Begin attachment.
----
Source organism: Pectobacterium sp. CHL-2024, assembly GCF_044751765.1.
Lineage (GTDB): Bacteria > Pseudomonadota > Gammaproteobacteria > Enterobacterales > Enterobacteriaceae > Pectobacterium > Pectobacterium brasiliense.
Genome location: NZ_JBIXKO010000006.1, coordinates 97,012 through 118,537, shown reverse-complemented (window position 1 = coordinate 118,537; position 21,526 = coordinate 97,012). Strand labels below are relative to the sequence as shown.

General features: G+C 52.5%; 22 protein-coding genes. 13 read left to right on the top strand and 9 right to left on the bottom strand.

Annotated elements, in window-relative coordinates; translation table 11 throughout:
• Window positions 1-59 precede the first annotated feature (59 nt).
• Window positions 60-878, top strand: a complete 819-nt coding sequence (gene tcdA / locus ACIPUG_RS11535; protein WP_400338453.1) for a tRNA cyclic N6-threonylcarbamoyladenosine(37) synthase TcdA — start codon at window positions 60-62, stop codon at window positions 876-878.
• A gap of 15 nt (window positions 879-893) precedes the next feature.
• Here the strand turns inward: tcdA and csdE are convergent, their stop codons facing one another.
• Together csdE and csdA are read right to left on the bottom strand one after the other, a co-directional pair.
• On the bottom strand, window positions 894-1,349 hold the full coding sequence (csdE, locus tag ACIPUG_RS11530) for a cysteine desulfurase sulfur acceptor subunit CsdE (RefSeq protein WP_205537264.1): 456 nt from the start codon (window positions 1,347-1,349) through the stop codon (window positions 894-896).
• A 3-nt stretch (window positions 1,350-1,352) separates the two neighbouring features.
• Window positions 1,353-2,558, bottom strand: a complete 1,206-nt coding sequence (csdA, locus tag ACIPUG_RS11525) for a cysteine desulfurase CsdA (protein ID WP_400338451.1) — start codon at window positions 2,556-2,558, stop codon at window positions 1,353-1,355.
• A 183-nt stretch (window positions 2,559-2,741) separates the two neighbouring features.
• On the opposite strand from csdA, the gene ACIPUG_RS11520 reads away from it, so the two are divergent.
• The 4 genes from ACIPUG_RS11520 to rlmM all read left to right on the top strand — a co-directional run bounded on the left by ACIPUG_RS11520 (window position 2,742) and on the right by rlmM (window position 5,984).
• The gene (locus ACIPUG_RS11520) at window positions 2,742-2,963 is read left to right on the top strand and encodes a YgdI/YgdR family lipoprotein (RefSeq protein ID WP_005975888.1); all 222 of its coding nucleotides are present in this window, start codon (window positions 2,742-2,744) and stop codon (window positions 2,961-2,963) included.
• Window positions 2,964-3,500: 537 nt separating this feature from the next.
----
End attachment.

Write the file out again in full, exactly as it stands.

Source organism: Pectobacterium sp. CHL-2024, assembly GCF_044751765.1.
Lineage (GTDB): Bacteria > Pseudomonadota > Gammaproteobacteria > Enterobacterales > Enterobacteriaceae > Pectobacterium > Pectobacterium brasiliense.
Genome location: NZ_JBIXKO010000006.1, coordinates 97,012 through 118,537, shown reverse-complemented (window position 1 = coordinate 118,537; position 21,526 = coordinate 97,012). Strand labels below are relative to the sequence as shown.

General features: G+C 52.5%; 22 protein-coding genes. 13 read left to right on the top strand and 9 right to left on the bottom strand.

Annotated elements, in window-relative coordinates; translation table 11 throughout:
• Window positions 1-59 precede the first annotated feature (59 nt).
• Window positions 60-878, top strand: a complete 819-nt coding sequence (gene tcdA / locus ACIPUG_RS11535; protein WP_400338453.1) for a tRNA cyclic N6-threonylcarbamoyladenosine(37) synthase TcdA — start codon at window positions 60-62, stop codon at window positions 876-878.
• A gap of 15 nt (window positions 879-893) precedes the next feature.
• Here the strand turns inward: tcdA and csdE are convergent, their stop codons facing one another.
• Together csdE and csdA are read right to left on the bottom strand one after the other, a co-directional pair.
• On the bottom strand, window positions 894-1,349 hold the full coding sequence (csdE, locus tag ACIPUG_RS11530) for a cysteine desulfurase sulfur acceptor subunit CsdE (RefSeq protein WP_205537264.1): 456 nt from the start codon (window positions 1,347-1,349) through the stop codon (window positions 894-896).
• A 3-nt stretch (window positions 1,350-1,352) separates the two neighbouring features.
• Window positions 1,353-2,558, bottom strand: a complete 1,206-nt coding sequence (csdA, locus tag ACIPUG_RS11525) for a cysteine desulfurase CsdA (protein ID WP_400338451.1) — start codon at window positions 2,556-2,558, stop codon at window positions 1,353-1,355.
• A 183-nt stretch (window positions 2,559-2,741) separates the two neighbouring features.
• On the opposite strand from csdA, the gene ACIPUG_RS11520 reads away from it, so the two are divergent.
• The 4 genes from ACIPUG_RS11520 to rlmM all read left to right on the top strand — a co-directional run bounded on the left by ACIPUG_RS11520 (window position 2,742) and on the right by rlmM (window position 5,984).
• The gene (locus ACIPUG_RS11520) at window positions 2,742-2,963 is read left to right on the top strand and encodes a YgdI/YgdR family lipoprotein (RefSeq protein ID WP_005975888.1); all 222 of its coding nucleotides are present in this window, start codon (window positions 2,742-2,744) and stop codon (window positions 2,961-2,963) included.
• Window positions 2,964-3,500: 537 nt separating this feature from the next.